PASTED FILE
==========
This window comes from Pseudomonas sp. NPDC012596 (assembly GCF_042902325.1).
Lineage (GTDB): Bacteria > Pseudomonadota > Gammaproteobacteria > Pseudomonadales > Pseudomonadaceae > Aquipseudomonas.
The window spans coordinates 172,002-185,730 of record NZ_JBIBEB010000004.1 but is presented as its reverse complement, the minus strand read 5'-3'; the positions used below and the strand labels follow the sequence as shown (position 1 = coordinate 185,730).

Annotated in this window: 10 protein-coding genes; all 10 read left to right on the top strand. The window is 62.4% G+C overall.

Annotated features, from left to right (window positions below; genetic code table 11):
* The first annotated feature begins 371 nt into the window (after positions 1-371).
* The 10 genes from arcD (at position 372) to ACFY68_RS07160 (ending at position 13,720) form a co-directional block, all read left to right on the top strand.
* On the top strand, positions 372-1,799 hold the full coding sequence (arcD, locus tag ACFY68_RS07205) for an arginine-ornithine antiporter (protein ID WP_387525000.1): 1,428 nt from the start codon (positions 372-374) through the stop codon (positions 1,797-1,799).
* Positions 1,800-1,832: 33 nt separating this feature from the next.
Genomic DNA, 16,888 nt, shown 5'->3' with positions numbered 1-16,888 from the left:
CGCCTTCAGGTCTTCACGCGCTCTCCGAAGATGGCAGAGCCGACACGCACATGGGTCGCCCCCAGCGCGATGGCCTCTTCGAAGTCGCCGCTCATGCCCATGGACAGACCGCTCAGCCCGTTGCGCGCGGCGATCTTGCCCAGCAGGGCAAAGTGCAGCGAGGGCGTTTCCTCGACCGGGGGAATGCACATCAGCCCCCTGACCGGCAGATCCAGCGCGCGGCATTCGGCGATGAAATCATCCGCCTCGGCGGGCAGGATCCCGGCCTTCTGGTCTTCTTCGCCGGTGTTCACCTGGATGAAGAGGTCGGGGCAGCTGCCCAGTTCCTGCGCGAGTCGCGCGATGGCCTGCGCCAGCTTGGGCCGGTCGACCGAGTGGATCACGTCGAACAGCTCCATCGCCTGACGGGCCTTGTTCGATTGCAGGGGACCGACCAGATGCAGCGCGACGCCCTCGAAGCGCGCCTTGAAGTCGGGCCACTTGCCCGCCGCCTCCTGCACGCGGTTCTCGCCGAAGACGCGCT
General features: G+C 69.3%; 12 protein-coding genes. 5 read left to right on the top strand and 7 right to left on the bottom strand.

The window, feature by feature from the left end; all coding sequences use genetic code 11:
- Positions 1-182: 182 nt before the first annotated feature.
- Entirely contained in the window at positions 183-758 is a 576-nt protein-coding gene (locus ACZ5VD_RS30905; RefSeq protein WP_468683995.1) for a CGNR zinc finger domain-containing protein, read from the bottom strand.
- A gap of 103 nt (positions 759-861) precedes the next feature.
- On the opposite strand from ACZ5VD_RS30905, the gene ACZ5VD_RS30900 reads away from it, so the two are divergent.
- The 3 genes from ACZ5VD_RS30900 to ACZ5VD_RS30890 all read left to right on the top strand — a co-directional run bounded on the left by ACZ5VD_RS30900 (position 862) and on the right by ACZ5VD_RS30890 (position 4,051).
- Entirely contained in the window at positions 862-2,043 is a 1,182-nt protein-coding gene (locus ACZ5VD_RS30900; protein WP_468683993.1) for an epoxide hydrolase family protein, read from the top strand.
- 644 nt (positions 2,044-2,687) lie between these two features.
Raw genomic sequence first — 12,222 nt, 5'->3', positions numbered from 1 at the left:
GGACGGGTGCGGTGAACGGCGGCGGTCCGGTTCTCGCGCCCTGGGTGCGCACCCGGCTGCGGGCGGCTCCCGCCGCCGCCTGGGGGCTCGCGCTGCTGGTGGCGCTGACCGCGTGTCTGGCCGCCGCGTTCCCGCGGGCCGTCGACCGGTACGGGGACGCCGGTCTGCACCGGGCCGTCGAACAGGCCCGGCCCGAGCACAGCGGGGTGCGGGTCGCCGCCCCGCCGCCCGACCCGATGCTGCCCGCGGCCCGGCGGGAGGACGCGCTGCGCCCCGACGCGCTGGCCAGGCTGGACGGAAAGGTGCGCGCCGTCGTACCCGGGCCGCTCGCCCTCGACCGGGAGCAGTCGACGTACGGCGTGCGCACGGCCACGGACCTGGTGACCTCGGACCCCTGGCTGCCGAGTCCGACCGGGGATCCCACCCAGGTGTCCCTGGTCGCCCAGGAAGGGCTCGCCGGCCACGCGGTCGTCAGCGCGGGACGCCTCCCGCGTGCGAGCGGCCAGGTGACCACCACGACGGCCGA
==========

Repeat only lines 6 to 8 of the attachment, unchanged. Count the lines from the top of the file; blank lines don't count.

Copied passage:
* The first annotated feature begins 371 nt into the window (after positions 1-371).
* The 10 genes from arcD (at position 372) to ACFY68_RS07160 (ending at position 13,720) form a co-directional block, all read left to right on the top strand.
* On the top strand, positions 372-1,799 hold the full coding sequence (arcD, locus tag ACFY68_RS07205) for an arginine-ornithine antiporter (protein ID WP_387525000.1): 1,428 nt from the start codon (positions 372-374) through the stop codon (positions 1,797-1,799).